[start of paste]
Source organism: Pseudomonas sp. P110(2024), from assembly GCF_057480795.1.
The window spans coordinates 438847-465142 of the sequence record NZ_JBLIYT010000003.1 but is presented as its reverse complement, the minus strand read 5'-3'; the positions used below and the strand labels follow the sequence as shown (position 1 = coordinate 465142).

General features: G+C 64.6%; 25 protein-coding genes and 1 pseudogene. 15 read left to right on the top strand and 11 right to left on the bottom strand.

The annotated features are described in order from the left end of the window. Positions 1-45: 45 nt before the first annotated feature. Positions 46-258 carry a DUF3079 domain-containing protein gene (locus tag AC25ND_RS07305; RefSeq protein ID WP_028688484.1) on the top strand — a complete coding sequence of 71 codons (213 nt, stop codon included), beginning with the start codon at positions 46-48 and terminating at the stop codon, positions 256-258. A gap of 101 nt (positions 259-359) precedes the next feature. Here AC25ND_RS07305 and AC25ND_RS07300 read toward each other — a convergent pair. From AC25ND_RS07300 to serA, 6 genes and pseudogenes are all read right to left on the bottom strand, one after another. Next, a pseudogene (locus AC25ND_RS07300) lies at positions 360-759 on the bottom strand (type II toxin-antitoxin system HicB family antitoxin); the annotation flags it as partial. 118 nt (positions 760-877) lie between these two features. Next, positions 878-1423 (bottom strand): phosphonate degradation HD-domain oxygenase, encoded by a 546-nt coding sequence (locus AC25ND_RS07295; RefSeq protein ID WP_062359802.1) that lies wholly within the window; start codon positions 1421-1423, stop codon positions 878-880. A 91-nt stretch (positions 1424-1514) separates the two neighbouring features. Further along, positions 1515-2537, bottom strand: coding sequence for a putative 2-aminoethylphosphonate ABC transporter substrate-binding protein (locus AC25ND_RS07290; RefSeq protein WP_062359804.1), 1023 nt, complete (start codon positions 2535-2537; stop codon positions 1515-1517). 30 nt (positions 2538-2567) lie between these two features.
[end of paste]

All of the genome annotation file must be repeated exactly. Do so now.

Source organism: Pseudomonas sp. P110(2024), from assembly GCF_057480795.1.
The window spans coordinates 438847-465142 of the sequence record NZ_JBLIYT010000003.1 but is presented as its reverse complement, the minus strand read 5'-3'; the positions used below and the strand labels follow the sequence as shown (position 1 = coordinate 465142).

General features: G+C 64.6%; 25 protein-coding genes and 1 pseudogene. 15 read left to right on the top strand and 11 right to left on the bottom strand.

The annotated features are described in order from the left end of the window. Positions 1-45: 45 nt before the first annotated feature. Positions 46-258 carry a DUF3079 domain-containing protein gene (locus tag AC25ND_RS07305; RefSeq protein ID WP_028688484.1) on the top strand — a complete coding sequence of 71 codons (213 nt, stop codon included), beginning with the start codon at positions 46-48 and terminating at the stop codon, positions 256-258. A gap of 101 nt (positions 259-359) precedes the next feature. Here AC25ND_RS07305 and AC25ND_RS07300 read toward each other — a convergent pair. From AC25ND_RS07300 to serA, 6 genes and pseudogenes are all read right to left on the bottom strand, one after another. Next, a pseudogene (locus AC25ND_RS07300) lies at positions 360-759 on the bottom strand (type II toxin-antitoxin system HicB family antitoxin); the annotation flags it as partial. 118 nt (positions 760-877) lie between these two features. Next, positions 878-1423 (bottom strand): phosphonate degradation HD-domain oxygenase, encoded by a 546-nt coding sequence (locus AC25ND_RS07295; RefSeq protein ID WP_062359802.1) that lies wholly within the window; start codon positions 1421-1423, stop codon positions 878-880. A 91-nt stretch (positions 1424-1514) separates the two neighbouring features. Further along, positions 1515-2537, bottom strand: coding sequence for a putative 2-aminoethylphosphonate ABC transporter substrate-binding protein (locus AC25ND_RS07290; RefSeq protein WP_062359804.1), 1023 nt, complete (start codon positions 2535-2537; stop codon positions 1515-1517). 30 nt (positions 2538-2567) lie between these two features.